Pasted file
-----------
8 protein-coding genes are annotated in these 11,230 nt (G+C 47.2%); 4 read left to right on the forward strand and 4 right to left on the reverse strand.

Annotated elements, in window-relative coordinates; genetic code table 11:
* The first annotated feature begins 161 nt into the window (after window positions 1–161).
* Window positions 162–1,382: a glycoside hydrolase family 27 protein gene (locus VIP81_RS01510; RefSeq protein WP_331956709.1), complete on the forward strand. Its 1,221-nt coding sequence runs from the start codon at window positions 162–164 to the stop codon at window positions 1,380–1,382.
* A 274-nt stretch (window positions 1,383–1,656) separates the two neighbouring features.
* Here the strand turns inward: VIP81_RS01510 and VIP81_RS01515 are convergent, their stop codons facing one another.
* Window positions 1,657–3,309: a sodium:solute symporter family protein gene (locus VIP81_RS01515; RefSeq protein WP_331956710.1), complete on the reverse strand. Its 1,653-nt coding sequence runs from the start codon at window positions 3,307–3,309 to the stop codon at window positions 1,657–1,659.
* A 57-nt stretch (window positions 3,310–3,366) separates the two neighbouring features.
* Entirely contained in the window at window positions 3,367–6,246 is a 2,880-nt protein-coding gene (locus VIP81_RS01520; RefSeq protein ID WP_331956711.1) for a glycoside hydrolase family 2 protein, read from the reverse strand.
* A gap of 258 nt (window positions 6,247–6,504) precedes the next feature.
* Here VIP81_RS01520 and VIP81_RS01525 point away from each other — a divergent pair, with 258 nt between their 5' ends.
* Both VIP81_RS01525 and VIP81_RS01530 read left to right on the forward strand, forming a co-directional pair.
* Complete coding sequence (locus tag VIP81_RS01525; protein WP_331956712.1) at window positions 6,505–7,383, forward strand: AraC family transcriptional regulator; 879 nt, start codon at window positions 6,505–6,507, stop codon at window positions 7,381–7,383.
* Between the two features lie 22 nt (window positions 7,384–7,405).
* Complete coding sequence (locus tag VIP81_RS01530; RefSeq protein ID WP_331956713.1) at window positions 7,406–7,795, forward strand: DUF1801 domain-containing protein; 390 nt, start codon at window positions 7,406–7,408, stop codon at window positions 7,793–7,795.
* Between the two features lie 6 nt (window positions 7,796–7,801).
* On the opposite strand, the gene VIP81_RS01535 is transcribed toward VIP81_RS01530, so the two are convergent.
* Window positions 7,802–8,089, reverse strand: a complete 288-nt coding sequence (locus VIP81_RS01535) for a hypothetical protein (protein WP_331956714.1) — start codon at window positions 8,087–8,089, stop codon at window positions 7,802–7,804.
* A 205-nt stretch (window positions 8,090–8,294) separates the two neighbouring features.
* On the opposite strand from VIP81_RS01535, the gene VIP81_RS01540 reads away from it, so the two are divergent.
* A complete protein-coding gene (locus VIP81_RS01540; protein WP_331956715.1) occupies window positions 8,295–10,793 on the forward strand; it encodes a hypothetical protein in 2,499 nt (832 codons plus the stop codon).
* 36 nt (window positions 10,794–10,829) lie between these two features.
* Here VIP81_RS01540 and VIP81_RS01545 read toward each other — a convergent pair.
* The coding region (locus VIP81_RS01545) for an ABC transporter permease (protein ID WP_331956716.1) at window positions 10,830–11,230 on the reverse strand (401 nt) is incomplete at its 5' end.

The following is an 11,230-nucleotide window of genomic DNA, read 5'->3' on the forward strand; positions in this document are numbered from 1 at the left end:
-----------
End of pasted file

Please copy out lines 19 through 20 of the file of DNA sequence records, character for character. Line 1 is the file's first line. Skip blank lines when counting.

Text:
* A 205-nt stretch (window positions 8,090–8,294) separates the two neighbouring features.
* On the opposite strand from VIP81_RS01535, the gene VIP81_RS01540 reads away from it, so the two are divergent.